The Associated Press reports that some black officials and independent analysts are concerned that there is a lack of minority representation in the Kerry campaign.
According to the Associated Press:
The Associated Press Article comes less than a week after Washington Post columnist Colbert I. King asked "Is Kerry's Campaign Colorblind?" King's question resulted from Carlos Watson's April 20, 2004 "The Inside Edge" column on CNN.com.
A lack of minority representation at the upper levels of John Kerry's presidential campaign threatens to weaken enthusiasm among black and Hispanic voters, two core constituencies, some Democrats and advocacy groups say.
Kerry's inner circle - the dozen or so advisers who participate in the campaign's most important decisions - is mostly white.
[. . .]
Some black officials and independent analysts expressed concerned about the campaign's lack of racial diversity. Campaign officials and the leader of the Congressional Black Caucus said the criticism was unfounded.
"I am concerned about diversity, but more importantly I am concerned about the experience in that diversity - senior policy people who know people from one end of the country to the other," said Rep. Jesse Jackson Jr., D-Ill., a caucus member.
He said the issue may dampen voter enthusiasm. "The senator should remedy this very quickly," Jackson said.
Added Ron Walters, who worked on the presidential campaigns of Jesse Jackson Sr. and runs the African-American Leadership Institute at the University of Maryland: "There is a sense that Kerry's people don't get it."
Campaign officials dispute the criticism, saying too much of the focus has been on the influence of Shrum, Devine and other consultants.
According to King:
Watson's introductory paragraphs sum it up:
The Massachusetts senator, putative 2004 Democratic standard-bearer and soon-to-be leader of the party that most voting African Americans and other people of color call home, has an innermost circle of advisers that is practically as white as the driven snow. That slam against the Kerry high command appeared last week in "The Inside Edge" column of Carlos Watson on CNN.com.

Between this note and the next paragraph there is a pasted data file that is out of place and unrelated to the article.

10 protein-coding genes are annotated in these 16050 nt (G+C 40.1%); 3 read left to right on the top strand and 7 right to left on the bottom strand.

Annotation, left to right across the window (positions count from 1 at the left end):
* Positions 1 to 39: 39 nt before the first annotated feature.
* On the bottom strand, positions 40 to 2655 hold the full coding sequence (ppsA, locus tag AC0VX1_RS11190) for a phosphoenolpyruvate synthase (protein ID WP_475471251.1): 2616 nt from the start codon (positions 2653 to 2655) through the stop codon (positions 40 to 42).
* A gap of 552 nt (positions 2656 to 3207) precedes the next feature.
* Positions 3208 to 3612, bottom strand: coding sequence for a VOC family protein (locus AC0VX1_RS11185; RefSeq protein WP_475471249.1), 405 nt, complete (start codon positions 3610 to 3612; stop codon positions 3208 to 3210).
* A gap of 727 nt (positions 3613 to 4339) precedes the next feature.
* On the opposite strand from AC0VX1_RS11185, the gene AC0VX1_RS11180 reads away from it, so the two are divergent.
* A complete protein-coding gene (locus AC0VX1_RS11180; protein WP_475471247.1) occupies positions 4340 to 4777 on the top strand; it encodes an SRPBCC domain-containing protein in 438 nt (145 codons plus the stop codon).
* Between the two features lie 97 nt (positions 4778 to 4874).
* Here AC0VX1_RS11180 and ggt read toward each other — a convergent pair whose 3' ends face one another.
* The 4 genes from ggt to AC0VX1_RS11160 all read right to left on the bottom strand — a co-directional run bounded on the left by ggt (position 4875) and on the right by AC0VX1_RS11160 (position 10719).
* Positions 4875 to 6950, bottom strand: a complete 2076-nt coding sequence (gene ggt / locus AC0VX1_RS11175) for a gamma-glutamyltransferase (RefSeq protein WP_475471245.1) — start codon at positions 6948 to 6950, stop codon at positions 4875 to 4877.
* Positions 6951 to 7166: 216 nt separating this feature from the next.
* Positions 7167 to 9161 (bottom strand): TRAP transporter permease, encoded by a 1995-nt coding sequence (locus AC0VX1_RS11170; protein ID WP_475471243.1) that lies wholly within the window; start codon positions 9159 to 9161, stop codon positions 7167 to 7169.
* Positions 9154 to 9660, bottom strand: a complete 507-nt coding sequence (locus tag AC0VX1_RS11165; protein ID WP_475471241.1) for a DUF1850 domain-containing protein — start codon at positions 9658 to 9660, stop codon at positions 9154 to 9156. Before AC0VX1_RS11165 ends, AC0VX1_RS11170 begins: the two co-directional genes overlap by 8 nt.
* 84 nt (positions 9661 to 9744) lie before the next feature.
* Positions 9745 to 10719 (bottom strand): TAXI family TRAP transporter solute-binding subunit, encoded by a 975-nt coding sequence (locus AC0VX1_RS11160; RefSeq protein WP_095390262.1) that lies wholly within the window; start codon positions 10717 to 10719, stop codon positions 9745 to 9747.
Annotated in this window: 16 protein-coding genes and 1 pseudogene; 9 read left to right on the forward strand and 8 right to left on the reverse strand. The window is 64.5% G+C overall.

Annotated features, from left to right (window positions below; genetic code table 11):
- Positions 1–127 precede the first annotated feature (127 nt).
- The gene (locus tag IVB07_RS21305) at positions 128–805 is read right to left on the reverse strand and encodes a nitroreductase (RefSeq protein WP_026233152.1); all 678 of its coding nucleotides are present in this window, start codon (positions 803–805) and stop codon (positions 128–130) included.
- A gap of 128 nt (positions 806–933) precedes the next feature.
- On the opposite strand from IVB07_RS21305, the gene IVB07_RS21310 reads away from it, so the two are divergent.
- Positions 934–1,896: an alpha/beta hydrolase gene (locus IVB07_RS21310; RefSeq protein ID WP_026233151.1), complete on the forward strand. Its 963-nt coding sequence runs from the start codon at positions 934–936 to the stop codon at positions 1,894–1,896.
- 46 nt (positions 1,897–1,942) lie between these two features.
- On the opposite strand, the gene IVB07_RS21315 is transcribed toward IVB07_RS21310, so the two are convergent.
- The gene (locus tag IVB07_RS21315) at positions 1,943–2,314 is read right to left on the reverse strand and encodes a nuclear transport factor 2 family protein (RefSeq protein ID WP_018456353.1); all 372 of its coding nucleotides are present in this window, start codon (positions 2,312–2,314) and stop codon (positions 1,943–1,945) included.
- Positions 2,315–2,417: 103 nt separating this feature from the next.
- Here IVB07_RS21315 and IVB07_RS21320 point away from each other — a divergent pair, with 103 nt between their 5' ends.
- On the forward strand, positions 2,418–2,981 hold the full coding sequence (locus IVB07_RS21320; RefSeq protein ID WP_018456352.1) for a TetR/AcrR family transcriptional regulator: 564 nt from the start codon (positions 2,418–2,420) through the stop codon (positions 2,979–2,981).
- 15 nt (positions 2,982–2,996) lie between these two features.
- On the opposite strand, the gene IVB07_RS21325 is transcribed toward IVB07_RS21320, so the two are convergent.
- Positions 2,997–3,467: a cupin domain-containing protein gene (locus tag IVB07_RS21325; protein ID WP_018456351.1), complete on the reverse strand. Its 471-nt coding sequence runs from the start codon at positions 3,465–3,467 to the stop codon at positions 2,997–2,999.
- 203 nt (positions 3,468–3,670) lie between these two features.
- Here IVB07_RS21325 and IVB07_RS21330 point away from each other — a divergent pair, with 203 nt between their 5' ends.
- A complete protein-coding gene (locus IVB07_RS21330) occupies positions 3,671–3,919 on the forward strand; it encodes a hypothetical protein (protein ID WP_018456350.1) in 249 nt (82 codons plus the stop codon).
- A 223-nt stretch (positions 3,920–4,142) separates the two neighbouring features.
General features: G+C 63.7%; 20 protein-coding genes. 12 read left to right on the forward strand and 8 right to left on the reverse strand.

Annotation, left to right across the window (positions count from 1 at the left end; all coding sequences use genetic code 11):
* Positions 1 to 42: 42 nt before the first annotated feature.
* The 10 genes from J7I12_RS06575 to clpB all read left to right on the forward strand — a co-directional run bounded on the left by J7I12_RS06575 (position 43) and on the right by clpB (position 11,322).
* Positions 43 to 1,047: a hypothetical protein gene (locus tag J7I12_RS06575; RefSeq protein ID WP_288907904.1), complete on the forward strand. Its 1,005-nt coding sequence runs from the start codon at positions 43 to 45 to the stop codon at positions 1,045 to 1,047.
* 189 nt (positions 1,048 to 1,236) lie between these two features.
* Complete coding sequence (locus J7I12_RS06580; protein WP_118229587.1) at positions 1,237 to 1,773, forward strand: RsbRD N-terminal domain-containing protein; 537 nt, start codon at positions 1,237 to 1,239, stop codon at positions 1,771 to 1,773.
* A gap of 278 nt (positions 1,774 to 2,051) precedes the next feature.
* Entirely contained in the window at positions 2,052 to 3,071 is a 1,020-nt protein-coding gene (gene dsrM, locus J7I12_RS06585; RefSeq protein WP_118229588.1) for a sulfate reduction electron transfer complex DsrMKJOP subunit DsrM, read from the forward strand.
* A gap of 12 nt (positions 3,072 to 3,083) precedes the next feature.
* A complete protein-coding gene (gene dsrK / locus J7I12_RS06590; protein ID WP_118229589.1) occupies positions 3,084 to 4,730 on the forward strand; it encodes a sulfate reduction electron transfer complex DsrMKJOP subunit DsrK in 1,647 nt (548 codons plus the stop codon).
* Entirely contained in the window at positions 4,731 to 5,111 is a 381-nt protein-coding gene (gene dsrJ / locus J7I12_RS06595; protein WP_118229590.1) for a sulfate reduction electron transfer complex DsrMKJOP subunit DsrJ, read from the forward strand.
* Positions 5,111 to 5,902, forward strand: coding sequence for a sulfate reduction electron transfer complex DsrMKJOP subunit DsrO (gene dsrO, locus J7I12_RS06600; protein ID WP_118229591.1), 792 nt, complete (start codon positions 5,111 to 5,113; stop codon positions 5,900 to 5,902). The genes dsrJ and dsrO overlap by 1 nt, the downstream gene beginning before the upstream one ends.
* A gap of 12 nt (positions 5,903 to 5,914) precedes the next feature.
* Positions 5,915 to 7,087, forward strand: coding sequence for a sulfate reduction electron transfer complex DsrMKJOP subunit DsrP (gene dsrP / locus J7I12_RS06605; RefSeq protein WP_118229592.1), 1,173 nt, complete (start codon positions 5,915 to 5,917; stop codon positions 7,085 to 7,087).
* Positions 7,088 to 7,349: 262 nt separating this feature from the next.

Not wanting to believe that Kerry would assemble a team of insiders with faces that exclusively resembled Europe -- especially after proclaiming throughout the length and breadth of the land that he wants our workplaces to reflect the full face of America -- I called the Kerry campaign in Washington and got press spokesperson Stephanie Cutter on the phone.
I asked her: Is Carlos Watson's assertion true?
Watson, for the record, had written that, unlike former vice president Al Gore, who had an African American campaign manager, political director and finance director, Kerry has no person of color in his inner circle, including the campaign manager, campaign chairperson, media adviser, policy director, foreign policy adviser, general election manager, convention planner, national finance chairman and head of the vice presidential search team.
Cutter's answer to my question was truly Clintonesque. It all depends, she said, on what you mean by inner circle.
[. . .]
Let's be fair, you might argue. Doesn't Kerry have a right to surround himself with close friends and top assistants who click with him? Of course. But is it too much to expect that the Democratic Party's top liberal, the candidate who cries that he has "fought for civil rights and equal opportunity for every American my whole life," who brags about his efforts to "enhance diversity," and whose message is inclusiveness, would in fact have a presidential campaign inner circle that is reflective of the diversity of his party and the country? And if elected, will Kerry govern that way?
While Democrats have long claimed to be the party of greater inclusiveness, this year President Bush may argue that his administration is more diverse at senior levels than John Kerry's would be.